Wisconsin's Wolf Management Debate Continues As Scientists Call To Restore Federal Protection
Within the last five months, the gray wolf was removed from federal protection and Wisconsin held a short and volatile harvest during which hunters overshot the quota of 119 wolves by more than 80%.
Wednesday, the Wisconsin Natural Resources Board will be tiptoeing back into the topic to discuss possible changes to gray wolf harvest regulations.
READ: Wisconsin Wolf Management Faces Criticism As DNR Drafts Plan
Scientists from across the country, 115 of them to be exact, want state hunts to halt. They’re calling on the Biden administration to restore legal protections for gray wolves across the contiguous United States.
Adrian Treves, professor of environmental studies at University of Wisconsin-Madison, added his name to the May 13 letter.
“The Trump administration removed federal protections from the gray wolf in November 3, 2020 and did so against the advice of the majority, if not all, of the peer-review scientists whom they contracted to look at their science. I was one of those five scientists, and four out of five of us found major shortcomings in the science that should preclude delisting by the federal government,” he says.
Treves says under the Endangered Species Act, states must craft regulations that protect wolves. “In my evaluation, and I’ve done this formally and publicly with evidence, I’ve show that there are inadequate regulatory mechanisms,” he says.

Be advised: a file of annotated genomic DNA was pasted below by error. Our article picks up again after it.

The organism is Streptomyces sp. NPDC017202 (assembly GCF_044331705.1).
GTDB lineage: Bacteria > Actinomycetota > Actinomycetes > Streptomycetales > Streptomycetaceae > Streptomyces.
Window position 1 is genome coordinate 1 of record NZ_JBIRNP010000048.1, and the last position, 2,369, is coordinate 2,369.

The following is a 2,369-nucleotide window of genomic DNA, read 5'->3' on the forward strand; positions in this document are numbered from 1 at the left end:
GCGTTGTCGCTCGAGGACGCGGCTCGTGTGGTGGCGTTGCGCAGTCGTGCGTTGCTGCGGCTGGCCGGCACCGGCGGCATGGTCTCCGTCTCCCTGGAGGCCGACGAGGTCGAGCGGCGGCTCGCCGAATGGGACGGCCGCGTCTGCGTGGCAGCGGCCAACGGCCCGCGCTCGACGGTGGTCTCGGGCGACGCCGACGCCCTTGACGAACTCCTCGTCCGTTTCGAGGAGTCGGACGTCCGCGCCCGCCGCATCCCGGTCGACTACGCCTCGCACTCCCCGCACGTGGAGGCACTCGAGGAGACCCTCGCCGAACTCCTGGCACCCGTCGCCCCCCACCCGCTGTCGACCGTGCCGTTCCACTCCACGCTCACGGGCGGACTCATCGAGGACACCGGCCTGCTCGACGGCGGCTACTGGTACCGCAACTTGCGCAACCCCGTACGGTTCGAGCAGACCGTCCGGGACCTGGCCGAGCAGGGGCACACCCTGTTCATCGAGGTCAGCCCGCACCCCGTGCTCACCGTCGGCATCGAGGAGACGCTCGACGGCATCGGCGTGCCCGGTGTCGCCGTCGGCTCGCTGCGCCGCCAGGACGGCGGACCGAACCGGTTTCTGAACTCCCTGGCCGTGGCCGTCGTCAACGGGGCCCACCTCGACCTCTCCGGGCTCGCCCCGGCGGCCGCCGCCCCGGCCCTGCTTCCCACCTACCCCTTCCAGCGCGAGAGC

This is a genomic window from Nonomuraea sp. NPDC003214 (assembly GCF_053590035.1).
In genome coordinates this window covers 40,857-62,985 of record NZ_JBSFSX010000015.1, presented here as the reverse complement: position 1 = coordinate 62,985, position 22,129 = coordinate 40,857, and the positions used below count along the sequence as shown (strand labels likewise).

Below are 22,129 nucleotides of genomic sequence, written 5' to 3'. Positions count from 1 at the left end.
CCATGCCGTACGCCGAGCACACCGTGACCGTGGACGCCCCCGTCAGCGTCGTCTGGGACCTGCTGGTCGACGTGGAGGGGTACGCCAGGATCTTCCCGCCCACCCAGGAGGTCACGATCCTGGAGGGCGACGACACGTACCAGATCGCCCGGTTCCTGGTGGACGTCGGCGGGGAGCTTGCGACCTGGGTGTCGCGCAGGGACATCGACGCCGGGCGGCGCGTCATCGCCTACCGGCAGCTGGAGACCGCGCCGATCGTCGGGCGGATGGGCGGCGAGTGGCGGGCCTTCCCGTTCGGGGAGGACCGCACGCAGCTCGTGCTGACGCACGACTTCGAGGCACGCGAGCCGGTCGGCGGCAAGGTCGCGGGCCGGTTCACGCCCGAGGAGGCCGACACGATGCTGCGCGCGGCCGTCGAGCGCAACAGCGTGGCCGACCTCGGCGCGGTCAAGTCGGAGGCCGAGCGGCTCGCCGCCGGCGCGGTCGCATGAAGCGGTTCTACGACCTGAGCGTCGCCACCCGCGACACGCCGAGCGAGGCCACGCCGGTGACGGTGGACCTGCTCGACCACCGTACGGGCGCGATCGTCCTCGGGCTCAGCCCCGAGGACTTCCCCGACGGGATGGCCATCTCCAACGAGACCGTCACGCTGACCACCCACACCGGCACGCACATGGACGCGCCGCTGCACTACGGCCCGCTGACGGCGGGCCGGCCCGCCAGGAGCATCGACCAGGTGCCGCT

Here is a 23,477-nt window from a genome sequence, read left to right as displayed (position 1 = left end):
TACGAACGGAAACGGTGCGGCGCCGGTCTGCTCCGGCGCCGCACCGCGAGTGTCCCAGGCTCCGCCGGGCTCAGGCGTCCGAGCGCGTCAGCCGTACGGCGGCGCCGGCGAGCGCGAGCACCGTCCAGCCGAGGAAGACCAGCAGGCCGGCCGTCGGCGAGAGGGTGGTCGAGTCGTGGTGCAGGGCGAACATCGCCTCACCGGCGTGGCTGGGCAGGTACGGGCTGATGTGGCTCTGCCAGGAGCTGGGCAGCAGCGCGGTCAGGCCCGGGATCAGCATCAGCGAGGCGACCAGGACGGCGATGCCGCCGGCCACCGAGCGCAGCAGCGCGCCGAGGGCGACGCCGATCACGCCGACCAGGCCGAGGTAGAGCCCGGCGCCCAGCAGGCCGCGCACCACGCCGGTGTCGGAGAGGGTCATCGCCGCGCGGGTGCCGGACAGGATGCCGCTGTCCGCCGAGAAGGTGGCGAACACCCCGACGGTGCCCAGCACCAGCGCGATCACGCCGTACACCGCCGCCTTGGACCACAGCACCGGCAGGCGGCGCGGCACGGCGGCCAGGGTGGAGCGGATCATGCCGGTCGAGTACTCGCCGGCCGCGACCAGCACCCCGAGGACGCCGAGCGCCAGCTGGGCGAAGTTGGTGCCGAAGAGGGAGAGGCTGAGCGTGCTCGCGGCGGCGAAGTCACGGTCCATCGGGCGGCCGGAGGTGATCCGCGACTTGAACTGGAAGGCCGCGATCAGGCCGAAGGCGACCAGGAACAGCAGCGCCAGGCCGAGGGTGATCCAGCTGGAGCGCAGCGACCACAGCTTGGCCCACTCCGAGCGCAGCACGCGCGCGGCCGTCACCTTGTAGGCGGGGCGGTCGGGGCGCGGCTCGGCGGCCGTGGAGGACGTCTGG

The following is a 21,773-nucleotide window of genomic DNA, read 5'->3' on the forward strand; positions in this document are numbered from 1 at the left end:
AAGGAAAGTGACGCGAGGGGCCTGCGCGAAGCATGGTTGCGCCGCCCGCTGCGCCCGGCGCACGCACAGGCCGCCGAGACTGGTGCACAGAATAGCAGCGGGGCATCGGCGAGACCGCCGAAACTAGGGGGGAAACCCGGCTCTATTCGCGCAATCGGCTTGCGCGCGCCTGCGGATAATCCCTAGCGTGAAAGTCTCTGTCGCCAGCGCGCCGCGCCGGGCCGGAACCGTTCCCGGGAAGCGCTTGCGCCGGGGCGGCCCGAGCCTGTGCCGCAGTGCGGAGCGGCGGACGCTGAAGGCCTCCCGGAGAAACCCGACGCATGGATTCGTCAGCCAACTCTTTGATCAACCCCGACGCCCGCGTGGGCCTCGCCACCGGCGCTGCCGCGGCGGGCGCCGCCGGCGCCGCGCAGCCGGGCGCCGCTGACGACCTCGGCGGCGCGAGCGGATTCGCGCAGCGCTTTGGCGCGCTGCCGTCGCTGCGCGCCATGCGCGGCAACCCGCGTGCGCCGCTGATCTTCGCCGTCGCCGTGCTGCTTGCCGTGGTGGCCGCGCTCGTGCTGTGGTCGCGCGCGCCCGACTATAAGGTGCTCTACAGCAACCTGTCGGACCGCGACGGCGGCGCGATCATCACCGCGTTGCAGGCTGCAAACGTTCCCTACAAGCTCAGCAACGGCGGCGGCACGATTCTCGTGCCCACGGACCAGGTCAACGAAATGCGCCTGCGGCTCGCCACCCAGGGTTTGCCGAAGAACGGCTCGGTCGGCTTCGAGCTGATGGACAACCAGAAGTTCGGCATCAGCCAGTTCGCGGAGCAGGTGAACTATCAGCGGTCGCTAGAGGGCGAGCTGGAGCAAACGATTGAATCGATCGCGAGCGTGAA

Treves points to poaching as an example. “Poaching, illegal killing, is the major cause of mortality and therefore any effort at conserving the species needs to address the major cause of mortality first and foremost. We’ve shown without a doubt that it’s being underestimated, and it increases when wolves are delisted, or legal protections are removed. Illegal killing has been underestimated by the state,” he says.
Plenty of hunters appear to be interested in harvesting a wolf, either for sport or because they think of it as part of good wildlife management. Others believe wolves that threaten, or harm, livestock or pets should be killed. The next Wisconsin wolf hunt is slated for next November.
Have an environmental question you'd like WUWM's Susan Bence to investigate? Submit below. (If the module isn't appearing, please refresh the page.)